Books in Little
“It has been a chief purpose of good poetry,” Russell Kirk wrote, “to reinterpret and vindicate the norms of human existence.” In his thorough reading of Eliot’s work, particularly his poetry, Raine argues that the norm of human experience unifying and vivifying Eliot’s thought is “the buried life,” a term coined by Matthew Arnold to express “the idea of a life not fully lived.” For Arnold as for Eliot, “the buried life describes our failure to realize our emotional potential” because of a “lack of true self-awareness” due to the burden of daily living.
Although Eliot’s interest in emotion may seem to contradict his staunch classicism, Raine cogently argues that Eliot did not oppose emotion in poetry per se; rather he rejected romanticism’s “excess of emotion” with its tendency to exaggerate and indulge in fantasy. As a modernist Eliot’s realism drew him to examine incompatible emotions, but from a standpoint of “fastidious detachment.” These two features of Eliot’s poetry, the buried life and classicism, find their synthesis in the character of J. Alfred Prufrock, whose failure to live convenes a “tortured intensity” of complex emotions. Two chapters devoted to analyses of “The Waste Land” and the “Four Quartets” also expound these themes as present in the two poems.
Raine also surveys Eliot’s drama and criticism, critiquing their flaws, but noting that the buried life also animates both genres: the former by “discovering what we really feel under the carapace of convention” and the latter by examining “the artist straining to objectify and embody his subjective inner murk.” The book closes with a frank and passionate appendix that seeks to “mitigate” charges of antisemitism against Eliot. Raine honestly concedes that Eliot possibly harbored anti-Semitic sentiments, but he impressively exposes the prejudicial readings of Eliot that have contributed to this accusation.
Biography finally gets its own life history written. In this breezily engaging book, Hamilton, the biographer of Field Marshal Montgomery and John F. Kennedy Jr., here trains his sights on the art and practice of biography itself.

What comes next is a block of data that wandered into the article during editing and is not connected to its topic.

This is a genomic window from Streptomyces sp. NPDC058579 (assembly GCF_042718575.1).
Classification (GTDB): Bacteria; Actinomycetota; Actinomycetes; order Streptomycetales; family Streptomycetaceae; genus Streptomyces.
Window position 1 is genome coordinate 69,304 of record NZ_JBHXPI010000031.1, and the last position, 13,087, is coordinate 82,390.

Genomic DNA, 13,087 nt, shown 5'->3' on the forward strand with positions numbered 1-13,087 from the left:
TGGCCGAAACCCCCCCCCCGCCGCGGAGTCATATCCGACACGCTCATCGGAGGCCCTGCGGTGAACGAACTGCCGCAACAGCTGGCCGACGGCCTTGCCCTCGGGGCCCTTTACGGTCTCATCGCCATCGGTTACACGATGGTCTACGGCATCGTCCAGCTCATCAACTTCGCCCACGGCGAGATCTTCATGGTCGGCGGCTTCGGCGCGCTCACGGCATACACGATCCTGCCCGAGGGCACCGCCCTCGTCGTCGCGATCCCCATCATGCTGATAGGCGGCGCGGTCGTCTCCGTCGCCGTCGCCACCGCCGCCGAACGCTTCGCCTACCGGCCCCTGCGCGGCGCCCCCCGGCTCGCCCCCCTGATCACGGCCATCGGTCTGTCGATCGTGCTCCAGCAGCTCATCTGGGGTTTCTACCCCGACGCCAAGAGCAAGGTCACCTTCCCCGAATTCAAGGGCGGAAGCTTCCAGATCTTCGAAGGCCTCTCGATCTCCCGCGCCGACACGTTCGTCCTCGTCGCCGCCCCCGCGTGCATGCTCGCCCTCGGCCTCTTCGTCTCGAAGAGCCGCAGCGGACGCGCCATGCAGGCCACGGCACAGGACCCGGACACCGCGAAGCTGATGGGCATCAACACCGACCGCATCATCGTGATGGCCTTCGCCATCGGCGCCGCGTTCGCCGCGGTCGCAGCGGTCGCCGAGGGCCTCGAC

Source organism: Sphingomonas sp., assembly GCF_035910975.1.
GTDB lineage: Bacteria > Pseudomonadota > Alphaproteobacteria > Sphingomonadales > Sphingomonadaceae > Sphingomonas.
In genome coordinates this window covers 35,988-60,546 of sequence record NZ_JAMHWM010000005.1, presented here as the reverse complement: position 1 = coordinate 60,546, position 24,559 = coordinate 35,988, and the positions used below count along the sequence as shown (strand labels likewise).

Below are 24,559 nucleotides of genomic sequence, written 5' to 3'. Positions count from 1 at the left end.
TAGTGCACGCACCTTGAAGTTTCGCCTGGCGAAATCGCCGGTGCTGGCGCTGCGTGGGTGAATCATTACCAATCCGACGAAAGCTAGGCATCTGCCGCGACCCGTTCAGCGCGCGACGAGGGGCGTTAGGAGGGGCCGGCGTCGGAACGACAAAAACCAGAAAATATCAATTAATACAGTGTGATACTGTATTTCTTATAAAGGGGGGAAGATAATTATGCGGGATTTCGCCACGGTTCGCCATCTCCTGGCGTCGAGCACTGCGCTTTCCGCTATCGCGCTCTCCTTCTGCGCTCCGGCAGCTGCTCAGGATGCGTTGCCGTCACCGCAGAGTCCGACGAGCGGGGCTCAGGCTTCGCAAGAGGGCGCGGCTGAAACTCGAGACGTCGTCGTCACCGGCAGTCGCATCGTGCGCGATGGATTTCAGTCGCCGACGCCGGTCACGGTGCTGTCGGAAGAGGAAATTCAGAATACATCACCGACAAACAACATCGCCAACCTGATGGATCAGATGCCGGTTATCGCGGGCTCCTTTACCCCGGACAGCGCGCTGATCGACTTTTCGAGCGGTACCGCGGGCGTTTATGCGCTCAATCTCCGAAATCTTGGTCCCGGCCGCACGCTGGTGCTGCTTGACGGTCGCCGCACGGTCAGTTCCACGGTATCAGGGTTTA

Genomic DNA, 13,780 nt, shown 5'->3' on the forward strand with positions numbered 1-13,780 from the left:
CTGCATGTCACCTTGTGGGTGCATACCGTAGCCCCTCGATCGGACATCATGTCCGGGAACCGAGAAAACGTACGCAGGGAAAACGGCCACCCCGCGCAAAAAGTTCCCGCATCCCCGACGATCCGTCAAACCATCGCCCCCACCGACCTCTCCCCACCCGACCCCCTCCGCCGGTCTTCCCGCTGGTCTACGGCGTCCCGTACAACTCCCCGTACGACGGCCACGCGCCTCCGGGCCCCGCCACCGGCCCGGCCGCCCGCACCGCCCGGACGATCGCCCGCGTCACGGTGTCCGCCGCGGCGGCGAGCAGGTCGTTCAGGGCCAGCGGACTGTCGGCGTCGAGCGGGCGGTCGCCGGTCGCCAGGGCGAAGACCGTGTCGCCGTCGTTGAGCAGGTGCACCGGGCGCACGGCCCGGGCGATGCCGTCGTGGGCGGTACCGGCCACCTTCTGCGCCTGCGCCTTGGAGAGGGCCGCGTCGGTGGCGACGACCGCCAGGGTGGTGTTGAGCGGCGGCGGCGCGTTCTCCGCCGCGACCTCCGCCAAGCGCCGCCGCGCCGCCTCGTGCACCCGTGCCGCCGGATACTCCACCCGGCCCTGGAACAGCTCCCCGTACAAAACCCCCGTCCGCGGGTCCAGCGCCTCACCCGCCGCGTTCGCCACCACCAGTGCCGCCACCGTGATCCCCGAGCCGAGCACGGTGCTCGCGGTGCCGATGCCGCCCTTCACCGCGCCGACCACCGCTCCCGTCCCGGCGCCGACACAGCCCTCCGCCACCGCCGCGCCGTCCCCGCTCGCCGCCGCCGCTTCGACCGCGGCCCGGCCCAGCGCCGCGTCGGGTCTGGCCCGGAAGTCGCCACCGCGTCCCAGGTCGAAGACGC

Hamilton begins in prehistory, and in separate chapters takes us through the practice of biography in the classical world, early Christianity and the Middle Ages, the Renaissance and Enlightenment, into the present day, where biography is not simply a written art form, but one that has moved into film, television and the Internet. Hamilton wants the term “biography” to include all these media, as well as to contend that “the pursuit of biography . . . is integral to the Western concept of individuality and the ideals of democracy, as opposed to dictatorship or tyranny.”
While it may be difficult, in this age of celebrity profiles and weepy confessionals, to believe that life-stories are a bulwark of liberty, Hamilton makes his case. He notes that the Christian focus on the individual soul was a breakthrough in the understanding of biography’s function. No longer the preserve of the wealthy and powerful, now each story was worthy in its own right. Hamilton does not pause to consider whether in fact it was Christianity itself, rather than its artistic expression in biography, that permitted resistance to tyranny and the rise of liberty, but no matter: This is not a work of ideological advocacy, but a call to understand the need of people to relate to others as individuals.
Biography is buttressed by excerpts from famous and influential life stories, from the Gospel of Matthew to Strachey’s Eminent Victorians, and closes with a paean to biography, given its long history and cultural prominence, as an art worthy of study in its own right.
Posted: April 19, 2008
The Living, the Dead, and the Living Dead
Ashlee L. Cowles